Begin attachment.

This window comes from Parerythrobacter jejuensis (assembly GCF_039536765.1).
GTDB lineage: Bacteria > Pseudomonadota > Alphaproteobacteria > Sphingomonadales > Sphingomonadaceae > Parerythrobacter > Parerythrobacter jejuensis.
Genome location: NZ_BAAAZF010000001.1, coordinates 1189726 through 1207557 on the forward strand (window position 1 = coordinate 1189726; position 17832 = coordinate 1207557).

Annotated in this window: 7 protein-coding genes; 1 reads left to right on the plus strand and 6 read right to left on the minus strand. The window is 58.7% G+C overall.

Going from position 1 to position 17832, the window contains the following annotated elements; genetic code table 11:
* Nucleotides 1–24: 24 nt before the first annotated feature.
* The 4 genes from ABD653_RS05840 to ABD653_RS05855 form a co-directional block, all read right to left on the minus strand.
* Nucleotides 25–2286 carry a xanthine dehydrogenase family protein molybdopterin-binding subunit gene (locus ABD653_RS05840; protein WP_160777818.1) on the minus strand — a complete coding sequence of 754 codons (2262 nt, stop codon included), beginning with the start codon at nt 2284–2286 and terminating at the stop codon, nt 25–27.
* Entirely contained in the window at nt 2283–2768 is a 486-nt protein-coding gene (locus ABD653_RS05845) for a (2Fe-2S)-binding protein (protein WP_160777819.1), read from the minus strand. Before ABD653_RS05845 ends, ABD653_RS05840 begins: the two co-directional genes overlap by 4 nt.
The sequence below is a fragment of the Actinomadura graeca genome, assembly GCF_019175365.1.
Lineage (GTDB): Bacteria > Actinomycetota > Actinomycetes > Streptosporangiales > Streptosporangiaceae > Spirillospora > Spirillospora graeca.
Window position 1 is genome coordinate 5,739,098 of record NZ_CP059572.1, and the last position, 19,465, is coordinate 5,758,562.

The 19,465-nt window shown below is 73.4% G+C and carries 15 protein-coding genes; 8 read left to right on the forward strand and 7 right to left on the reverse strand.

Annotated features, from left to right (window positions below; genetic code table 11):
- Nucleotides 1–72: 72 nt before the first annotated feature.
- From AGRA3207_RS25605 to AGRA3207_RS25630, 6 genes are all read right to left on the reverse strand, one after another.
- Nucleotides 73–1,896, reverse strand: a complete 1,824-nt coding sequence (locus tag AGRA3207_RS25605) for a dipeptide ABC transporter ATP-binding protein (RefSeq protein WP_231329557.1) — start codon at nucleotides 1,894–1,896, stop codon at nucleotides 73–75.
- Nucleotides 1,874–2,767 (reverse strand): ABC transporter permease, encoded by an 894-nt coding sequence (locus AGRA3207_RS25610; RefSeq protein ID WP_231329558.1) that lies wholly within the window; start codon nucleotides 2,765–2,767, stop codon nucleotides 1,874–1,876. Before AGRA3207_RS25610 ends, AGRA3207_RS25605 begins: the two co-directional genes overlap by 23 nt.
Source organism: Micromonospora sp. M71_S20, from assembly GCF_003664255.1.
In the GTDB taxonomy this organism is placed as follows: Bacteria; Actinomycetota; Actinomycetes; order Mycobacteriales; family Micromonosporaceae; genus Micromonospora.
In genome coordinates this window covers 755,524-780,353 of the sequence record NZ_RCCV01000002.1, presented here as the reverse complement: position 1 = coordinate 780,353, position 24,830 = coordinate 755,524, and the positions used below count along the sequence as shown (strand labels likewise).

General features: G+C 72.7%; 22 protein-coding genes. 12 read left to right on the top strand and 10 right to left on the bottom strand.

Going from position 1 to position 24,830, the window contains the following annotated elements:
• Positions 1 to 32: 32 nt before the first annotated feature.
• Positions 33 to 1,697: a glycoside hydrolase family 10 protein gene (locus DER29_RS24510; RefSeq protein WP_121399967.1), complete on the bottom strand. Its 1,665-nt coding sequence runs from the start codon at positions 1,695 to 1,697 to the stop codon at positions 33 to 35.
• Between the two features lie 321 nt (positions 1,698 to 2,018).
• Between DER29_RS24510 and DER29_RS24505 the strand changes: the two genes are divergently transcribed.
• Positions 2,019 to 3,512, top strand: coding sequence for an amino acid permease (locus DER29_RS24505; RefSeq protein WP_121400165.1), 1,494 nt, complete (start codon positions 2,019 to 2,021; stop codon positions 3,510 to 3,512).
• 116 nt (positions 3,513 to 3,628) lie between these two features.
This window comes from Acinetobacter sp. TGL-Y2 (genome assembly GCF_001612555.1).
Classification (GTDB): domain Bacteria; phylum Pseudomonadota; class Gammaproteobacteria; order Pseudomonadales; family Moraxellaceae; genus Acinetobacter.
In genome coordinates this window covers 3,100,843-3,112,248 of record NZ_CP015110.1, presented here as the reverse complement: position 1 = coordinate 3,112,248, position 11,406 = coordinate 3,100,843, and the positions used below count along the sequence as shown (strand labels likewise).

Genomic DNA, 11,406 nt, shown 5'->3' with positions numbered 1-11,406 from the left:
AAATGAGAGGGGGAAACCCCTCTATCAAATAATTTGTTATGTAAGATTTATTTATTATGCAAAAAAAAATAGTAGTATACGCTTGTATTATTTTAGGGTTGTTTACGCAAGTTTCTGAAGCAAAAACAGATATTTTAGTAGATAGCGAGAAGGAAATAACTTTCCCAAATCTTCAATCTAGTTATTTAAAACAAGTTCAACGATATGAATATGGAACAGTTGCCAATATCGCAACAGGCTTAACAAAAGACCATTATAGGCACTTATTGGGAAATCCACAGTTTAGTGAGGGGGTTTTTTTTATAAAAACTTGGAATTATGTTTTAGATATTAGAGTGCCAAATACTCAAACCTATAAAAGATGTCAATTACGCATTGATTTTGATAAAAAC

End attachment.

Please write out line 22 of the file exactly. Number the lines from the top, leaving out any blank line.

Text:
General features: G+C 72.7%; 22 protein-coding genes. 12 read left to right on the top strand and 10 right to left on the bottom strand.